IT IS CUSTOMARY for the summer edition of Pulse Beat to carry a table summarizing MPSG-supported research projects. Two years into a five-year government funding cycle the list has grown substantially.
MPSG has been very successful in leveraging government funding for research projects. Under the current CAP programs 22 of 24 applications to the provincial Ag Action program were approved. As a result, we’ve initiated about $3.0 million worth of research with an investment to farmers of $1.5 million. Even sweeter has been the federal CAP AgriScience cluster program where MPSG’s $2.1 million commitment garnered over $25 million in research. With grower organizations across Canada pooling their funds, Ottawa covers up to 70% of project costs. From an up-front dollars and cents perspective, cost-shared research projects are a “good deal.”
While good deals on research are a passion at MPSG, leveraging check-off dollars is only a fraction of the value we seek to deliver to members. After all, research that is well-leveraged financially but leads nowhere agronomically would be a waste. So, then, how do we place a value on research? Often, it’s attractive to think in terms of a simple benefit/cost. Unfortunately, it is difficult to track farmer adoption of research results, let alone quantify the rewards farmers have realized as a result. We’re left without a reliable numerator in
the equation. True, studies show benefit/cost figures for ag research are a handsome 10:1 to 20:1 for Canada as a nation. However, these figures were derived to support policy development not as decision support tools for farmers.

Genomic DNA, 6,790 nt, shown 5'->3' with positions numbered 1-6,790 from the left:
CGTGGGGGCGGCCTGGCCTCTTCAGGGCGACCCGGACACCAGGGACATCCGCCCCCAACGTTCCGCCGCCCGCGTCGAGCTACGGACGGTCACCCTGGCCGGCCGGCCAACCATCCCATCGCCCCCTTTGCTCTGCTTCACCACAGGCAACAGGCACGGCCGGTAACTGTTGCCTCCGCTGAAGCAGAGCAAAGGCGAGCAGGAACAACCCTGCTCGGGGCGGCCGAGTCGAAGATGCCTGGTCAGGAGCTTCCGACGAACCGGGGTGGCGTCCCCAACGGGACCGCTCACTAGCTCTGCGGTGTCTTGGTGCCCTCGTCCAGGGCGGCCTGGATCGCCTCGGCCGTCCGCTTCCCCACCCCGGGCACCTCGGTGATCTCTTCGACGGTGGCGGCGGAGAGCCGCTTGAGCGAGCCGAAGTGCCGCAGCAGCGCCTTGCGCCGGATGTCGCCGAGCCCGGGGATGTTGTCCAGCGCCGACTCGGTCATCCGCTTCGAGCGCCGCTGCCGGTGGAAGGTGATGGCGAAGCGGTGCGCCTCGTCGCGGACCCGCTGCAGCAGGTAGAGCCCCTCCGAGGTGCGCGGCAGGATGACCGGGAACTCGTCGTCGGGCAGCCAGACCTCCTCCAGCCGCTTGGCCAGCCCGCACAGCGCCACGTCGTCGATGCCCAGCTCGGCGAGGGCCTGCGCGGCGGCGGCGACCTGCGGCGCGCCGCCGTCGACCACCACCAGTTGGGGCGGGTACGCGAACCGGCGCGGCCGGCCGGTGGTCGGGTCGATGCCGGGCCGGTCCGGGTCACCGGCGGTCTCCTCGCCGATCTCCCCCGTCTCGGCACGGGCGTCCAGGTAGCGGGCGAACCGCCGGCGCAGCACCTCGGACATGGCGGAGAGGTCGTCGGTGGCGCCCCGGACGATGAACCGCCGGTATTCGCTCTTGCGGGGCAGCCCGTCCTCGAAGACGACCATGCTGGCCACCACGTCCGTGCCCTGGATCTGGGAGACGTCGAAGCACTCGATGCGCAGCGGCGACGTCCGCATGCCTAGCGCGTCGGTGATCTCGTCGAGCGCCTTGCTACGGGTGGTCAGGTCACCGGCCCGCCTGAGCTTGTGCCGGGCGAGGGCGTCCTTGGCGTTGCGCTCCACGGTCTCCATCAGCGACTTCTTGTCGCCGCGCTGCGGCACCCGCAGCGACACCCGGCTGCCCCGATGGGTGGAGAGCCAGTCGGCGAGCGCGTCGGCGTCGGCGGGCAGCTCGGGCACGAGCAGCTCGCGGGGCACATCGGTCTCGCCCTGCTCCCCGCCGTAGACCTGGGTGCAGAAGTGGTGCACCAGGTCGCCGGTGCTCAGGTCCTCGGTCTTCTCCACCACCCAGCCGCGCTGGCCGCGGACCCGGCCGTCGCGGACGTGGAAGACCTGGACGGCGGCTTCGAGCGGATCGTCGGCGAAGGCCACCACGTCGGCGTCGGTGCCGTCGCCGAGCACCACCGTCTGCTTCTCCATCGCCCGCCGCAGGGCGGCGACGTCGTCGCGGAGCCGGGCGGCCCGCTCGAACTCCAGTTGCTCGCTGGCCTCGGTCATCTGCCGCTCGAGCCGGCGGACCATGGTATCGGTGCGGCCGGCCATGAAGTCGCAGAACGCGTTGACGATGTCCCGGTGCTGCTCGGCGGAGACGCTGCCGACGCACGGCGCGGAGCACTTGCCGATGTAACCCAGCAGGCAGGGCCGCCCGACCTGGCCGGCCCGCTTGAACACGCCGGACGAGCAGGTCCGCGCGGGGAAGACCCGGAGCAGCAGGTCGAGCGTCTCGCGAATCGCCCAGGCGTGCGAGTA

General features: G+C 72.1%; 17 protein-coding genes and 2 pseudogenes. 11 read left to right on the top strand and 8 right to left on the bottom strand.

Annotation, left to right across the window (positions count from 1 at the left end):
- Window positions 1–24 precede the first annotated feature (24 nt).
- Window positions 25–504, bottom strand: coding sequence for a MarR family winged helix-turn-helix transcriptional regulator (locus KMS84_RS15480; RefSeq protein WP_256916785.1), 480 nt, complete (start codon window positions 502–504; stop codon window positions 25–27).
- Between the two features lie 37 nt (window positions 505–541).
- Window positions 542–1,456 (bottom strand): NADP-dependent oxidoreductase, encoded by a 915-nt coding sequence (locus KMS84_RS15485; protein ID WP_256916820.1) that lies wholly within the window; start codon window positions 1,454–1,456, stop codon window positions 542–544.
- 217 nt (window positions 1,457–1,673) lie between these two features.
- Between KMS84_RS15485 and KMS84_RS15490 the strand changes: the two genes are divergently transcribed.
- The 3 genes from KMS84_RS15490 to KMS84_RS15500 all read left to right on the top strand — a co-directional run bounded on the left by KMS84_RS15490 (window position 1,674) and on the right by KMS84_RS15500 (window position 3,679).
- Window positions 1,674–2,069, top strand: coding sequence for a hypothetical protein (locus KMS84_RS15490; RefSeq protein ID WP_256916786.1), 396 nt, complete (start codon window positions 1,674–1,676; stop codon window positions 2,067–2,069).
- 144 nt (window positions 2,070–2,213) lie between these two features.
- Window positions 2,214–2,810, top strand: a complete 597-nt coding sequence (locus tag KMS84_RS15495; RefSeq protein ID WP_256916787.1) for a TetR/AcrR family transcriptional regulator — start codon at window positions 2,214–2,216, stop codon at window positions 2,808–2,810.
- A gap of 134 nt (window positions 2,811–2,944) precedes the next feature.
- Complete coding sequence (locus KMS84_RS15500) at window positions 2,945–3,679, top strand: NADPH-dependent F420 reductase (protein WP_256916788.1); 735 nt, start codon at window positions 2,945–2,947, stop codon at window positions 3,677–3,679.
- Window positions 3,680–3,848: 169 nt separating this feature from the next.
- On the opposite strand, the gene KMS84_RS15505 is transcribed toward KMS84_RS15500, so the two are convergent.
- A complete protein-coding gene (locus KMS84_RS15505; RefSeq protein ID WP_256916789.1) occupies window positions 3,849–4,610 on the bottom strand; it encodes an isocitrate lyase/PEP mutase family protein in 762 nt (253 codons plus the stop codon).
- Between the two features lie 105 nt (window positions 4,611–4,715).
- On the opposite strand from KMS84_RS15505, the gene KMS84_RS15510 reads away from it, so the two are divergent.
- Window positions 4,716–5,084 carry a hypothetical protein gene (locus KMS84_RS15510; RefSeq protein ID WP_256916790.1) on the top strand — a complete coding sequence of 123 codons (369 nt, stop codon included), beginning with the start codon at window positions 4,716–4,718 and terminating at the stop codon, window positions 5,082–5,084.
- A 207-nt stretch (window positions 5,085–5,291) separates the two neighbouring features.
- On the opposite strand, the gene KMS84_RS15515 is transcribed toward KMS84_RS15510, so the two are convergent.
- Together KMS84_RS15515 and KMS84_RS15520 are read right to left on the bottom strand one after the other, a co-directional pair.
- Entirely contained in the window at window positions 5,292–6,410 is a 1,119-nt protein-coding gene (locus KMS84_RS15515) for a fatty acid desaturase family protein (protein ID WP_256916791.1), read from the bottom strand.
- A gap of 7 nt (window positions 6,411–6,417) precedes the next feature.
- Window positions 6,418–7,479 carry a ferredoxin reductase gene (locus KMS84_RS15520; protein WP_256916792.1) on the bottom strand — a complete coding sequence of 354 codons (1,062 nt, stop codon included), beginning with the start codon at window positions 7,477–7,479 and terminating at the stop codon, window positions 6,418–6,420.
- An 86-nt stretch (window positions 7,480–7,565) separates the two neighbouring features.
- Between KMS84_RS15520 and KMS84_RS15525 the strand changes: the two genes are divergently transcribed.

At the end of the day what farmers should expect in return for their research investment (besides a tax credit), is information that is useful to them as farm business operators. Usefulness, then, is something we ought to be able to measure. Here, too, there are challenges because usefulness is in the eye of the beholder.
To get past the murkiness of these questions, MPSG has crafted its own value proposition for research. It goes something like this: investments in research need to be broad enough to serve farmers’ widely varying needs to simply stay in the game. On the other hand, investments must also be targeted to cost-saving and profit-generating ways for farmers to win. If the knowledge generated by MPSG- funded research is helping growers stay in the game and reliably deliver wins we’ve got a useful (and realistic) program.
In the table you’ll notice the area of soil health is lagging. In the interest of staying in the game and winning we need to achieve some balance. Soil health and sustainable, winning pulse and soybean crops go together like peas in a pod. The unique sensitivities of pulses and soybeans to soil biological, chemical and physical conditions means there is plenty of useful knowledge to be revealed through research. Several projects in this area are in the proposal stage. As we enter the second half of the five-year funding cycle, soil health will round out the program.
Click on the table below to view the full list of 2019 funding for research.Download 2019 Funding Approved for Research
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